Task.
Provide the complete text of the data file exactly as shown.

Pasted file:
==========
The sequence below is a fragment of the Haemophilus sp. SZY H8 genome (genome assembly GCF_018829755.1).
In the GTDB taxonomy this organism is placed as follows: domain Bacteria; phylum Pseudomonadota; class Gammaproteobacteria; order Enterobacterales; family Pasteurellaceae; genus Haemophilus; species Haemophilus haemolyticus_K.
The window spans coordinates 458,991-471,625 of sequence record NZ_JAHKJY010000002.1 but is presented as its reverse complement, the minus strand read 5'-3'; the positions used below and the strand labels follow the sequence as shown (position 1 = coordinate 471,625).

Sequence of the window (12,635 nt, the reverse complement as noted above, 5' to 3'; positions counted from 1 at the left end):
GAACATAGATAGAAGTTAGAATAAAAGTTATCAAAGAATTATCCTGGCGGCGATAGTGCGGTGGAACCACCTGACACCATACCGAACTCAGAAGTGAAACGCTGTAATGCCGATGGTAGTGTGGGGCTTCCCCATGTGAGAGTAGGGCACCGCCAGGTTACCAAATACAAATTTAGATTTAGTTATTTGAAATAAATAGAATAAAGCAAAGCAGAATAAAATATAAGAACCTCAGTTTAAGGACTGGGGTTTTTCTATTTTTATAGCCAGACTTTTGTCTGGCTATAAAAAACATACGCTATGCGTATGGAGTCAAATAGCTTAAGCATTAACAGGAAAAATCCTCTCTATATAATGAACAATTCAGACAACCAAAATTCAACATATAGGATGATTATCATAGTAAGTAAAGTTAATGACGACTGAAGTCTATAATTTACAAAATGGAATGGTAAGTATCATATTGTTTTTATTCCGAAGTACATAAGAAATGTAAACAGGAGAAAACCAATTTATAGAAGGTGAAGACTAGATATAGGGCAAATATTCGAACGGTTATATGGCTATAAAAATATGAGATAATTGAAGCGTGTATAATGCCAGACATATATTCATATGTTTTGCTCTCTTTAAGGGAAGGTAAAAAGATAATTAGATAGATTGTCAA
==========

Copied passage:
The sequence below is a fragment of the Haemophilus sp. SZY H8 genome (genome assembly GCF_018829755.1).
In the GTDB taxonomy this organism is placed as follows: domain Bacteria; phylum Pseudomonadota; class Gammaproteobacteria; order Enterobacterales; family Pasteurellaceae; genus Haemophilus; species Haemophilus haemolyticus_K.
The window spans coordinates 458,991-471,625 of sequence record NZ_JAHKJY010000002.1 but is presented as its reverse complement, the minus strand read 5'-3'; the positions used below and the strand labels follow the sequence as shown (position 1 = coordinate 471,625).

Sequence of the window (12,635 nt, the reverse complement as noted above, 5' to 3'; positions counted from 1 at the left end):
GAACATAGATAGAAGTTAGAATAAAAGTTATCAAAGAATTATCCTGGCGGCGATAGTGCGGTGGAACCACCTGACACCATACCGAACTCAGAAGTGAAACGCTGTAATGCCGATGGTAGTGTGGGGCTTCCCCATGTGAGAGTAGGGCACCGCCAGGTTACCAAATACAAATTTAGATTTAGTTATTTGAAATAAATAGAATAAAGCAAAGCAGAATAAAATATAAGAACCTCAGTTTAAGGACTGGGGTTTTTCTATTTTTATAGCCAGACTTTTGTCTGGCTATAAAAAACATACGCTATGCGTATGGAGTCAAATAGCTTAAGCATTAACAGGAAAAATCCTCTCTATATAATGAACAATTCAGACAACCAAAATTCAACATATAGGATGATTATCATAGTAAGTAAAGTTAATGACGACTGAAGTCTATAATTTACAAAATGGAATGGTAAGTATCATATTGTTTTTATTCCGAAGTACATAAGAAATGTAAACAGGAGAAAACCAATTTATAGAAGGTGAAGACTAGATATAGGGCAAATATTCGAACGGTTATATGGCTATAAAAATATGAGATAATTGAAGCGTGTATAATGCCAGACATATATTCATATGTTTTGCTCTCTTTAAGGGAAGGTAAAAAGATAATTAGATAGATTGTCAA